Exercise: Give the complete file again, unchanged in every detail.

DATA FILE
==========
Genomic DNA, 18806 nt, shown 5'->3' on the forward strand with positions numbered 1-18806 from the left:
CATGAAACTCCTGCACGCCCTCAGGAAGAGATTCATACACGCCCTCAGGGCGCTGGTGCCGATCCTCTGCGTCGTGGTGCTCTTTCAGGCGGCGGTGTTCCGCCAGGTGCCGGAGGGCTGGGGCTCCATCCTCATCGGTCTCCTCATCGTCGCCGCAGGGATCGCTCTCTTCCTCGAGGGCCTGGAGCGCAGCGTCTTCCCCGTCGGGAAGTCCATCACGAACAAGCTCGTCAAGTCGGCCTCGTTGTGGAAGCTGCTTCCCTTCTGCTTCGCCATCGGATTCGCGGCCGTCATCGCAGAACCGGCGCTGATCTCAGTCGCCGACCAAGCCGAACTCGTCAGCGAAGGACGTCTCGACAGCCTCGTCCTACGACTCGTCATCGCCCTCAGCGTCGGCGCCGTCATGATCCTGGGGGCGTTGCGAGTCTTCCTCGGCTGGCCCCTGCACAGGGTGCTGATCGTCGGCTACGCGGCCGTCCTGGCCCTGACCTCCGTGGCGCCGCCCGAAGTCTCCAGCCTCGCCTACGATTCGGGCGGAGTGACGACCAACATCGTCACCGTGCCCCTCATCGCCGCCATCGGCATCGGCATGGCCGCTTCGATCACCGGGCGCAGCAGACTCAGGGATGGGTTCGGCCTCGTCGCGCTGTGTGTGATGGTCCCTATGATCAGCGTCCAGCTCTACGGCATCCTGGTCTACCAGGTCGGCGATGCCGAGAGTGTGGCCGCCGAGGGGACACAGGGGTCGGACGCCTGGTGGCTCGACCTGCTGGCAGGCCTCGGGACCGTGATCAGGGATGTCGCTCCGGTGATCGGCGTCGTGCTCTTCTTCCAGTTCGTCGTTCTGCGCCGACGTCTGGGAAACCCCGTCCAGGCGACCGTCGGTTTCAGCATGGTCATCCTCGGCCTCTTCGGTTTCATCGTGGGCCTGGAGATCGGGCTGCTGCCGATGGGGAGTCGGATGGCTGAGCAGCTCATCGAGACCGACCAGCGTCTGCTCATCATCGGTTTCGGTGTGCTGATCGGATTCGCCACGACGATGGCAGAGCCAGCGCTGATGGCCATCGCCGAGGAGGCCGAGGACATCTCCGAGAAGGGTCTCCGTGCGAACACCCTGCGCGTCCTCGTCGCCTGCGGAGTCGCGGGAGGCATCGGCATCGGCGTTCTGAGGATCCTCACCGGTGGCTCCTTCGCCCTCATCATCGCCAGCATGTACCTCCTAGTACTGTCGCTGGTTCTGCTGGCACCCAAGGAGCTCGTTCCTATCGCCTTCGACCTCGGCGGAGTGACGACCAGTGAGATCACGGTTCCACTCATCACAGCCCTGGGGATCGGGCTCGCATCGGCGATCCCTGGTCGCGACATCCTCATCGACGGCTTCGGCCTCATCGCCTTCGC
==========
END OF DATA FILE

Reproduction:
Genomic DNA, 18806 nt, shown 5'->3' on the forward strand with positions numbered 1-18806 from the left:
CATGAAACTCCTGCACGCCCTCAGGAAGAGATTCATACACGCCCTCAGGGCGCTGGTGCCGATCCTCTGCGTCGTGGTGCTCTTTCAGGCGGCGGTGTTCCGCCAGGTGCCGGAGGGCTGGGGCTCCATCCTCATCGGTCTCCTCATCGTCGCCGCAGGGATCGCTCTCTTCCTCGAGGGCCTGGAGCGCAGCGTCTTCCCCGTCGGGAAGTCCATCACGAACAAGCTCGTCAAGTCGGCCTCGTTGTGGAAGCTGCTTCCCTTCTGCTTCGCCATCGGATTCGCGGCCGTCATCGCAGAACCGGCGCTGATCTCAGTCGCCGACCAAGCCGAACTCGTCAGCGAAGGACGTCTCGACAGCCTCGTCCTACGACTCGTCATCGCCCTCAGCGTCGGCGCCGTCATGATCCTGGGGGCGTTGCGAGTCTTCCTCGGCTGGCCCCTGCACAGGGTGCTGATCGTCGGCTACGCGGCCGTCCTGGCCCTGACCTCCGTGGCGCCGCCCGAAGTCTCCAGCCTCGCCTACGATTCGGGCGGAGTGACGACCAACATCGTCACCGTGCCCCTCATCGCCGCCATCGGCATCGGCATGGCCGCTTCGATCACCGGGCGCAGCAGACTCAGGGATGGGTTCGGCCTCGTCGCGCTGTGTGTGATGGTCCCTATGATCAGCGTCCAGCTCTACGGCATCCTGGTCTACCAGGTCGGCGATGCCGAGAGTGTGGCCGCCGAGGGGACACAGGGGTCGGACGCCTGGTGGCTCGACCTGCTGGCAGGCCTCGGGACCGTGATCAGGGATGTCGCTCCGGTGATCGGCGTCGTGCTCTTCTTCCAGTTCGTCGTTCTGCGCCGACGTCTGGGAAACCCCGTCCAGGCGACCGTCGGTTTCAGCATGGTCATCCTCGGCCTCTTCGGTTTCATCGTGGGCCTGGAGATCGGGCTGCTGCCGATGGGGAGTCGGATGGCTGAGCAGCTCATCGAGACCGACCAGCGTCTGCTCATCATCGGTTTCGGTGTGCTGATCGGATTCGCCACGACGATGGCAGAGCCAGCGCTGATGGCCATCGCCGAGGAGGCCGAGGACATCTCCGAGAAGGGTCTCCGTGCGAACACCCTGCGCGTCCTCGTCGCCTGCGGAGTCGCGGGAGGCATCGGCATCGGCGTTCTGAGGATCCTCACCGGTGGCTCCTTCGCCCTCATCATCGCCAGCATGTACCTCCTAGTACTGTCGCTGGTTCTGCTGGCACCCAAGGAGCTCGTTCCTATCGCCTTCGACCTCGGCGGAGTGACGACCAGTGAGATCACGGTTCCACTCATCACAGCCCTGGGGATCGGGCTCGCATCGGCGATCCCTGGTCGCGACATCCTCATCGACGGCTTCGGCCTCATCGCCTTCGC